Tag Archives: The Tragically Hip

A Skydiggers Christmas Returns To Meaford Hall

This Thursday The Skydiggers bring their annual Christmas show to Meaford Hall.  This is part of a tour that actually started back in mid-November in Winnipeg.  The first part of the tour was to promote their latest album, “The Warmth of The Sun” and as we get closer to Christmas it has become a combination of songs from their album along with their Christmas favourites.

As Andy Maize told Exclaim! magazine, the new album “is a reflection of the live band, how good the players are, how quick they are, and we wanted to capture that energy and not overthink it.”  He added “I don’t think it was intentional, but I can hear a thread on these songs about reaching out, being honest with yourself and making a connection with people, in order to get to a better place. That’s definitely a goal for us, it always is.”

The original songs on the album were co-written, as always by The Skydiggers’ core members Andy Maize and Josh Findlayson. The title track was inspired by Gord Downie’s solo project “Secret Path”, which took a hard look at Canada’s national shame, the residential schools which wrenched indigenous children from their families right up until the 1990’s.  Josh Findlayson was particularly moved by the message of the album, and its accompanying graphic novel.  He was a close friend of Gord’s and played on most of the solo albums that he had released outside of The Tragically Hip.  He played in the live show of “Secret Path” last year, not long before Gord’s passing.

Clap For The Sinners Choir

This Saturday, CROW Bar and Variety in Collingwood is bringing The Sinners’ Choir to town.

The best bands are always those that evolve naturally from a shared love of the music they play.  That’s the case with this trio, in which players from three generations have come together to blend their talents.  They also blend their voices, with an easy harmony that falls sweetly on your ear.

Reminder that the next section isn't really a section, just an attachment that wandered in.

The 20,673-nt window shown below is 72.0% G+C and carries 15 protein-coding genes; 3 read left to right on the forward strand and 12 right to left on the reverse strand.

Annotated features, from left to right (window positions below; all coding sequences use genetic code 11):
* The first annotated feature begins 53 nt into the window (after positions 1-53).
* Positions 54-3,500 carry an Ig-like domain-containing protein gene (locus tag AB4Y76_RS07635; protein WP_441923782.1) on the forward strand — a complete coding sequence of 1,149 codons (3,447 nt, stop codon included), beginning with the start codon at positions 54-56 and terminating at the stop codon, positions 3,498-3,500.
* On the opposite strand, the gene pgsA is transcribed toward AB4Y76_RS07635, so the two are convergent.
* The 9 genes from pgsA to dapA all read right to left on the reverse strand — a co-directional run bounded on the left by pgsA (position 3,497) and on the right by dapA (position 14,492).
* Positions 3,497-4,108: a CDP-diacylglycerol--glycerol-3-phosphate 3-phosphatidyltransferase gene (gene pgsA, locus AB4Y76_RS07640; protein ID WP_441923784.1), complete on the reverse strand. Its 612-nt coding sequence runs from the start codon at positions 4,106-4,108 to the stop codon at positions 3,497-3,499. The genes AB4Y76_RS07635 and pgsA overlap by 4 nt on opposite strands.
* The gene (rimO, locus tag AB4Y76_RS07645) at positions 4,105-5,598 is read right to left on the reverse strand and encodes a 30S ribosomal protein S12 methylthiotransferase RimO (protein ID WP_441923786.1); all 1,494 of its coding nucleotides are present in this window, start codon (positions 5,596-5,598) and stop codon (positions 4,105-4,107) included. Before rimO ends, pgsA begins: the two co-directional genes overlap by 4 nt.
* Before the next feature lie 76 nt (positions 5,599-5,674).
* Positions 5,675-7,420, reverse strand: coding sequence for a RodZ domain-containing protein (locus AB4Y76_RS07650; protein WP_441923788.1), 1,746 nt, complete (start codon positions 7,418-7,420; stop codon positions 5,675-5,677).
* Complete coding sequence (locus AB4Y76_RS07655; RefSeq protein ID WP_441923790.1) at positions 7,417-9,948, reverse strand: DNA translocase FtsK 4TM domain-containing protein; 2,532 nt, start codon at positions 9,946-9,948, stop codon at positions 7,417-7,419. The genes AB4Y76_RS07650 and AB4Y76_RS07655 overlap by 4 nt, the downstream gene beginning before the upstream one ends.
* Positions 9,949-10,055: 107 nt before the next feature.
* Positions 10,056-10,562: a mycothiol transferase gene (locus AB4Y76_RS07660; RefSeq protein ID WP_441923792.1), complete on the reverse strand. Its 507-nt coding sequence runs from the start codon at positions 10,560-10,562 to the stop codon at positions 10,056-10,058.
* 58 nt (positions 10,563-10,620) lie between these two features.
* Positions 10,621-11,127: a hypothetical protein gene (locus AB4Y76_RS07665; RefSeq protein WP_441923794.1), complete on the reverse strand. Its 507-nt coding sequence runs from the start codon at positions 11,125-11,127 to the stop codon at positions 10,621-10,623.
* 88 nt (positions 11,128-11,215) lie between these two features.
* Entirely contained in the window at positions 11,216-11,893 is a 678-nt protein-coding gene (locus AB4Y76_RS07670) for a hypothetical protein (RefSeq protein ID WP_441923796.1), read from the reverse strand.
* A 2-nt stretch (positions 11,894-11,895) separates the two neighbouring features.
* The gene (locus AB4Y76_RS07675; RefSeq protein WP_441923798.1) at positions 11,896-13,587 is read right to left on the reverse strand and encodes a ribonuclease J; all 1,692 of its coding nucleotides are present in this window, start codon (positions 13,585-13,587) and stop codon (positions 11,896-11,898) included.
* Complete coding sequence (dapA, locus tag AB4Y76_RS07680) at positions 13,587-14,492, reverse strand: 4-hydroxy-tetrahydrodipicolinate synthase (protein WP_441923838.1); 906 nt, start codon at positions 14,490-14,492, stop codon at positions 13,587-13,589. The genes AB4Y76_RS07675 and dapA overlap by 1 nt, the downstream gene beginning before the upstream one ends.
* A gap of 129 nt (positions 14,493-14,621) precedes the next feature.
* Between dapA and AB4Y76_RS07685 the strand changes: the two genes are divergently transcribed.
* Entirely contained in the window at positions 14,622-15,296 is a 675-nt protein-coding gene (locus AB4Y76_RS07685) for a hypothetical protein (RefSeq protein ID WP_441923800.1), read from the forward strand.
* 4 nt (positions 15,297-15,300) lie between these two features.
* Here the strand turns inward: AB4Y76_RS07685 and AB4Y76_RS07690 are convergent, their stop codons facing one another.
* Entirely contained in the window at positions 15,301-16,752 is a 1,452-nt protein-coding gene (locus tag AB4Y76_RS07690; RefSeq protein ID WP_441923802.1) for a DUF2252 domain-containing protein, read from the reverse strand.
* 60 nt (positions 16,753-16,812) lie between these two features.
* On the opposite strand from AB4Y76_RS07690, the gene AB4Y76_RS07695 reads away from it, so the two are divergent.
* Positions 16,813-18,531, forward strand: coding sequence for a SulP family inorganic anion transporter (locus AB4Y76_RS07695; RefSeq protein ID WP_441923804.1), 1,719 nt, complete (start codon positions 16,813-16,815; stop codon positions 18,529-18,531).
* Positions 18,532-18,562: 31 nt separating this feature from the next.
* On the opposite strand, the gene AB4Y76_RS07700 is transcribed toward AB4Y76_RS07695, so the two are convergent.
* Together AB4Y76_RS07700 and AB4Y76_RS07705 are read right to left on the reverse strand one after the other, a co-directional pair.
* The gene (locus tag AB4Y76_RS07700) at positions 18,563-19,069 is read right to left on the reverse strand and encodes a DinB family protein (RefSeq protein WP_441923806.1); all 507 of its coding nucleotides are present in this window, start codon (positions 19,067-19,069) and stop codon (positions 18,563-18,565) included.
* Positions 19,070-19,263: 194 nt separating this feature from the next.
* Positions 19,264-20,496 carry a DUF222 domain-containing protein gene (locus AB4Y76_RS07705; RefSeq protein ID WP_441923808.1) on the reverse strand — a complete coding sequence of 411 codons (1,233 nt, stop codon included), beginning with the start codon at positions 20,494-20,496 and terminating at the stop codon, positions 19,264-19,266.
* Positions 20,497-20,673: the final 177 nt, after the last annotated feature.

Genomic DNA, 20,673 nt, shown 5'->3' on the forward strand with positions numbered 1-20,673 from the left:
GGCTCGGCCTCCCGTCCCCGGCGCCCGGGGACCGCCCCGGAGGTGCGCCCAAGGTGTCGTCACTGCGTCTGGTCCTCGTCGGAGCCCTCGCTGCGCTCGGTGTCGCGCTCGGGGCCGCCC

Working as a full-time musician, as with any job, can wear on you.  The thing about musicians, though, is that more often than not when they take a break from their regular gig, their idea of relaxation is to get together with somebody else and play something different.  That’s how this band came together.  Their shared joy in what they do is so infectious that it has led to another regular gig for them.  Their private jam sessions became public with a longstanding residency at The Rex in Toronto.  As the public caught on to their sound, they found themselves having to set aside the occasional date at the Rex to take other offers, for which they are increasingly in demand.  And now they are bringing their sweet harmonies to the sweet air of Georgian Bay.

The most seasoned pro of the group is bass player Terry Wilkins, whose name will be familiar to any fan of 80’s Toronto rock and blues.  He was already established in Australia in the 60’s with a popular band called The Flying Circus.  When they tried their luck in San Francisco, a chance meeting with members of McKenna Mendelson Mainline brought them to Toronto.

Making Toronto his permanent home, Terry played bass with Rough Trade from 1978 to 1982 and did stints with Lighthouse and David Wilcox.  At the same time he played with a variety of visiting artists of wide-ranging styles, including Dr. John, Maria Muldaur and Levon Helm.  Consistently working through the decades, he has worked more recently with Freeman Dre and The Kitchen Party.